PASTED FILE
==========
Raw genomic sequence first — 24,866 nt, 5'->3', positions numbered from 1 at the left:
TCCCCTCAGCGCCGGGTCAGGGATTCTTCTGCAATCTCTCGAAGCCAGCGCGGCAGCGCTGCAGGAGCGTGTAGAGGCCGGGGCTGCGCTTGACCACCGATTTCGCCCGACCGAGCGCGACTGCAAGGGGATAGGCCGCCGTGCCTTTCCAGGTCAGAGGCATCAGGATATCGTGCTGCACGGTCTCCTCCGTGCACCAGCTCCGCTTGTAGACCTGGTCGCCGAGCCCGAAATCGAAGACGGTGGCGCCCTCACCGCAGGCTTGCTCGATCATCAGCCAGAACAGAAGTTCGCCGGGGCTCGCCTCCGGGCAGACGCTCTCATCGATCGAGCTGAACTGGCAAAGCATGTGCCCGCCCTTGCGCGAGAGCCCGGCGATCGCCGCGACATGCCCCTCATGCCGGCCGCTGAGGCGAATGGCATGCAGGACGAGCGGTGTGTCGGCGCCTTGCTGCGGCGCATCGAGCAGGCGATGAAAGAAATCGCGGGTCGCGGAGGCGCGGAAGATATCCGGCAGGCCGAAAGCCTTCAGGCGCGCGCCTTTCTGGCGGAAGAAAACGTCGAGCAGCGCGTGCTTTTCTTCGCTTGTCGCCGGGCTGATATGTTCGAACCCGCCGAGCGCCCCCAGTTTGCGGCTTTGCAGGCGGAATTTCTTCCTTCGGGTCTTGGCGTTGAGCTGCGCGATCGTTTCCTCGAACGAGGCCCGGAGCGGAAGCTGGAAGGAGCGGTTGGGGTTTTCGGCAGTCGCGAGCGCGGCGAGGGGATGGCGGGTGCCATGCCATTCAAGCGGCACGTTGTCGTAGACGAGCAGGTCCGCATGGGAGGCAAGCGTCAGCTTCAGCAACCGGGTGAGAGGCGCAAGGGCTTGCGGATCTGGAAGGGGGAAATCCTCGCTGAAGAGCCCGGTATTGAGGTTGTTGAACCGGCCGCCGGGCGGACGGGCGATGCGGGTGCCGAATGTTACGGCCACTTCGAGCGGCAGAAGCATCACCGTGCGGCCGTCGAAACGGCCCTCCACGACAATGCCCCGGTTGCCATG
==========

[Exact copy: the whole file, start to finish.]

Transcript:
Raw genomic sequence first — 24,866 nt, 5'->3', positions numbered from 1 at the left:
TCCCCTCAGCGCCGGGTCAGGGATTCTTCTGCAATCTCTCGAAGCCAGCGCGGCAGCGCTGCAGGAGCGTGTAGAGGCCGGGGCTGCGCTTGACCACCGATTTCGCCCGACCGAGCGCGACTGCAAGGGGATAGGCCGCCGTGCCTTTCCAGGTCAGAGGCATCAGGATATCGTGCTGCACGGTCTCCTCCGTGCACCAGCTCCGCTTGTAGACCTGGTCGCCGAGCCCGAAATCGAAGACGGTGGCGCCCTCACCGCAGGCTTGCTCGATCATCAGCCAGAACAGAAGTTCGCCGGGGCTCGCCTCCGGGCAGACGCTCTCATCGATCGAGCTGAACTGGCAAAGCATGTGCCCGCCCTTGCGCGAGAGCCCGGCGATCGCCGCGACATGCCCCTCATGCCGGCCGCTGAGGCGAATGGCATGCAGGACGAGCGGTGTGTCGGCGCCTTGCTGCGGCGCATCGAGCAGGCGATGAAAGAAATCGCGGGTCGCGGAGGCGCGGAAGATATCCGGCAGGCCGAAAGCCTTCAGGCGCGCGCCTTTCTGGCGGAAGAAAACGTCGAGCAGCGCGTGCTTTTCTTCGCTTGTCGCCGGGCTGATATGTTCGAACCCGCCGAGCGCCCCCAGTTTGCGGCTTTGCAGGCGGAATTTCTTCCTTCGGGTCTTGGCGTTGAGCTGCGCGATCGTTTCCTCGAACGAGGCCCGGAGCGGAAGCTGGAAGGAGCGGTTGGGGTTTTCGGCAGTCGCGAGCGCGGCGAGGGGATGGCGGGTGCCATGCCATTCAAGCGGCACGTTGTCGTAGACGAGCAGGTCCGCATGGGAGGCAAGCGTCAGCTTCAGCAACCGGGTGAGAGGCGCAAGGGCTTGCGGATCTGGAAGGGGGAAATCCTCGCTGAAGAGCCCGGTATTGAGGTTGTTGAACCGGCCGCCGGGCGGACGGGCGATGCGGGTGCCGAATGTTACGGCCACTTCGAGCGGCAGAAGCATCACCGTGCGGCCGTCGAAACGGCCCTCCACGACAATGCCCCGGTTGCCATG